5 things your boss isn’t telling you (but really should)

Estimated reading time: 4 mins

Contemporary management style and policy constrains managers in what they can say to employees – to protect us from abuse and discrimination. This means that your boss can’t say what is really going through their heads. Your boss might be thinking all sorts of things about you that can’t be said.

Thing is, some of these things really aught to be said…

  1. You could have done better. Your boss won’t be so blatant to say that specific aspects of your work are below standard. Instead they might use passive statements or questions like ‘How about we add this… Maybe it would be better if…’ They might ask for all your work to be routed through themselves, but not explain why. These responses don’t really help us identify the important elements of our work that need improvement. Rather, they take the ‘nice’ approach, and you’re none the wiser. We can help our boss by spotting trends in the specific areas we need more direction and input to achieve, and call it out. As an example, your boss has made several changes within the last few reports you’ve written before distribution; so you could ask your boss if there are specific aspects of your report writing that need improvement.
  2. You don’t deserve a raise, even though your colleagues have received one. Managers won’t lay this one on you. They won’t even tell you that your colleagues have received one (and neither should they.) During this salary review, you haven’t cut it, but not why. Instead, they tell you that there are goals that, once achieved, you will get a raise. Always positive. Emotions are always strong when linked to money. Ask any divorcee that. Managers will avoid the conflict and point you to the future prize, if you perform according to criteria. This area of management is one of the most tricky, but we can help our managers to be more upfront about this by asking about the criteria/measures that were used to assess and allocate raises, and take it from there. Avoid hostility, and be prepared to learn where you fell short – and accept it if the assessment is fair.
  3. You Suck. If you’re really bad at something you’re required to do, you might not even know it. Your boss will have been trained and guided to offer positive support so you can overcome the challenges he/she is observing in you. Sometimes you might even receive encouragement as praise. But what you need to know is that you suck. So you can do something about it. Wouldn’t you rather just know? Most people would. But your boss won’t tell you outright. But you can ask! You could even make it easier for your boss. List all the things you do in your job (your responsibilities) and ask, for each, on a scale of 1-10, how much investment in learning and development do you need. And ask if there is anything missing off this list too. It’s that last question where you might find the nugget of information you need.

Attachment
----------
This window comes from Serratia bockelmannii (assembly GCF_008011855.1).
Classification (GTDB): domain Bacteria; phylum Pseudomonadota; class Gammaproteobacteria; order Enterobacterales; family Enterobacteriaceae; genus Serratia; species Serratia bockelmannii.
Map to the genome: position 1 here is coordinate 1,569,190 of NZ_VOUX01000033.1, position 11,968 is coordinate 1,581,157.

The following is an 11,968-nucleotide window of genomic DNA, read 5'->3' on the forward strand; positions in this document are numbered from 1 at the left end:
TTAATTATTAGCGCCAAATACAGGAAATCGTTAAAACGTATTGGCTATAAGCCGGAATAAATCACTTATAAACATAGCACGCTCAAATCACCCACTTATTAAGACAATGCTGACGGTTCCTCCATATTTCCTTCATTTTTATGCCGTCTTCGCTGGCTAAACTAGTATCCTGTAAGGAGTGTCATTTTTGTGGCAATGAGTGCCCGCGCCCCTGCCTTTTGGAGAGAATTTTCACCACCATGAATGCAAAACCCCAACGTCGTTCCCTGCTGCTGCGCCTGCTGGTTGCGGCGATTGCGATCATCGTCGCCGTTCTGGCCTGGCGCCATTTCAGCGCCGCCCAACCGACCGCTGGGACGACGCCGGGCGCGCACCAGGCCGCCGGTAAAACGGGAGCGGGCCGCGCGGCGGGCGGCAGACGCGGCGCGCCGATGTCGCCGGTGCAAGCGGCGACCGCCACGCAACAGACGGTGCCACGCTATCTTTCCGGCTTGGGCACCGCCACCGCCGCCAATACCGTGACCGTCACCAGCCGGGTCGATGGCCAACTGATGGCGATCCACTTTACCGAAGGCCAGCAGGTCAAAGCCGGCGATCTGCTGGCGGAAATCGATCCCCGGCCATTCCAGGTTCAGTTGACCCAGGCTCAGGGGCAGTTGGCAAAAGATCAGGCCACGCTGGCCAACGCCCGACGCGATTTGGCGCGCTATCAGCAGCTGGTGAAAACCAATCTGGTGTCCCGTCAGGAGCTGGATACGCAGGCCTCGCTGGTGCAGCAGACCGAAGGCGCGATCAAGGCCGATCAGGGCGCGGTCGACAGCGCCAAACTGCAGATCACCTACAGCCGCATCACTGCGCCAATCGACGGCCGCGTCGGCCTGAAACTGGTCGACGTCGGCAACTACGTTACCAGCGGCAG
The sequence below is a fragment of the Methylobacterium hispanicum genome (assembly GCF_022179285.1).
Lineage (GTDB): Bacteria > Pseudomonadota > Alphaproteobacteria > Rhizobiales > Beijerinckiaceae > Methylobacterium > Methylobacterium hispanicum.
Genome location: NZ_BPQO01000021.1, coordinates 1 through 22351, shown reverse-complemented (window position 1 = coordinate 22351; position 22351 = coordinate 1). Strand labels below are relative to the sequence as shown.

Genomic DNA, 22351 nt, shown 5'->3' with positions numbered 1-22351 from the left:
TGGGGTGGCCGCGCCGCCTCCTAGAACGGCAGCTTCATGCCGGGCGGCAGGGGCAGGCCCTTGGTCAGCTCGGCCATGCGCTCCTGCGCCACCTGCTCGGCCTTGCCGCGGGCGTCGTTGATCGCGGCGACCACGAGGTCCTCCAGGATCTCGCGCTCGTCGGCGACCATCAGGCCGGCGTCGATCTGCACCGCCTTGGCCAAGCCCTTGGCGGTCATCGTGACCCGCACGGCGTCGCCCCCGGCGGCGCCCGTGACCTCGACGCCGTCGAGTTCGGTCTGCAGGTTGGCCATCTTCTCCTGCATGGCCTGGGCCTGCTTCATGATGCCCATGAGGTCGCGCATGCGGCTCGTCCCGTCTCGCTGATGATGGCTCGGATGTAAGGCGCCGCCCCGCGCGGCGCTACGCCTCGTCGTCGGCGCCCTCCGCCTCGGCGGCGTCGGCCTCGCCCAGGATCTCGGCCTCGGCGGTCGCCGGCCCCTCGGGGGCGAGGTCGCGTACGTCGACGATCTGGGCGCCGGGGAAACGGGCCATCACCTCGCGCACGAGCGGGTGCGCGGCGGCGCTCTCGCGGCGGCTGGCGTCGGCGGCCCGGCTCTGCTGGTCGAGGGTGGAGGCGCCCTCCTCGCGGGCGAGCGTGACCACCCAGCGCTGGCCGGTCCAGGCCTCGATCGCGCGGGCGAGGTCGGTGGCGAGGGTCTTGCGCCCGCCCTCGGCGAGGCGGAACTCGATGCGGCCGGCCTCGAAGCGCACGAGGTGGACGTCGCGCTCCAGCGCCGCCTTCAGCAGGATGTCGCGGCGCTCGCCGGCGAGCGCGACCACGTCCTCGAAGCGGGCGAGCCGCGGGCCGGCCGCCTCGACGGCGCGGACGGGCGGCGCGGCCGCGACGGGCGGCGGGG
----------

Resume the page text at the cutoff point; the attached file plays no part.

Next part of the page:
4. You’re a Dick. Your boss can’t assassinate your character, or get personal. They can’t tell you that you’re annoying them, or that your style isn’t to preference. They won’t even measure you on how likeable you are in your Performance Appraisal. But wouldn’t you rather know? So you can adjust your behaviors? But your boss won’t give it to you both barrels. Your colleagues might do. I am not suggesting that managers should be so blunt – but managers should be able to provide feedback about their personal experience of you. If the conversation was not between manager and subordinate, but rather between colleagues, then would this work? Doubtful, because neither manager or subordinate can simply ‘forget’ their relative positions. If you were to receive your personal feedback as an affront, then all sorts of HR interventions and tribunals will follow.
  5. You’re better than everybody else. Your boss won’t tell you that you shine above your colleagues, because they need to avoid favoritism and treat each employee without discrimination. Perhaps you would find out in your next Performance Appraisal, in six months time. But wouldn’t you rather know now? If you discovered that you have a specialism amongst equals, then you could focus on that as a strength and develop it further. You’d know that you’re above standard and gain confidence from it. What’s interesting, though, is if your organization hit hard times and was required to slim down its workforce, managers would force-rank their teams by activity/role. Perhaps a carefully worded question could tease out this information. For example, you might ask “Jane is much better than me at answering customer complaints, and I can’t answer emails as well as Bipin, but I do think that I am the best in the team when it comes to product knowledge – so is this something I can specialize more in, or is there something else?”

Do you agree with these?

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